Statewide decrease in PSSA scores spurs extra training for teachers
  • Teachers’ training to help students better understand Text Dependent Analysis
  • Curriculum that aligns with tests already instilled at some schools
  • Educators think more training for new parts of test is step forward in helping students succeed
Centre Daily Times BY BRITNEY MILAZZO bmilazzo@centredaily.com March 12, 2016
Area teachers are on the forefront of finding enhanced ways to teach — and help students succeed — on the PSSAs in April.A portion of the test will make up for about a fifth of the score for the first time this year.  Teachers are undergoing training on ways to help students get a better understanding of the section called Text Dependent Analysis — a literacy aspect that encourages students to answer questions with more evidence and interpretation of a passage.  The extra training comes on the heels of a commonwealthwide decrease in test scores reported last year.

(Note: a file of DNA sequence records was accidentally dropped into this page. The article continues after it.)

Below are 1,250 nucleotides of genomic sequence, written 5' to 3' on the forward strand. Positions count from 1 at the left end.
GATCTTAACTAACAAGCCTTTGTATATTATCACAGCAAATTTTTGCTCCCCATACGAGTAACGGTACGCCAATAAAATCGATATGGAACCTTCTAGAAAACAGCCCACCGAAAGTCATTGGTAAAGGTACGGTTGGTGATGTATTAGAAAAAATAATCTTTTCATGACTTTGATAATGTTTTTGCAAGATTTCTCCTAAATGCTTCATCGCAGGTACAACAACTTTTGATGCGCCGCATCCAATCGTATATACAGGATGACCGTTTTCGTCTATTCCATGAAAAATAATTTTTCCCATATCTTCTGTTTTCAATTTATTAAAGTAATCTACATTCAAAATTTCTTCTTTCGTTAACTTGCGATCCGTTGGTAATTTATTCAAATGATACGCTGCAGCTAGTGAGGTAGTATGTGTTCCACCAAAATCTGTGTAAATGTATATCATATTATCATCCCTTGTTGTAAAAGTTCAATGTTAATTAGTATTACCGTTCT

And local administrators said it’s only a matter of time for a turnaround in state standardized test scores that could come with a more transparent state Department of Education, and a realistic approach to raising the bar.   This year’s Pennsylvania System of School Assessments might be the turning point.

Blogger note: we will be running articles highlighting past/present school directors and educators who are running for legislative offices.  Gordon Marburger is a member of the Mars Area School District board.
Mars Area School Board member Marburger taking 2nd shot at incumbent state Rep. Metcalfe
Trib Live BY MELISSA DANIELS  | Saturday, March 12, 2016, 11:00 p.m.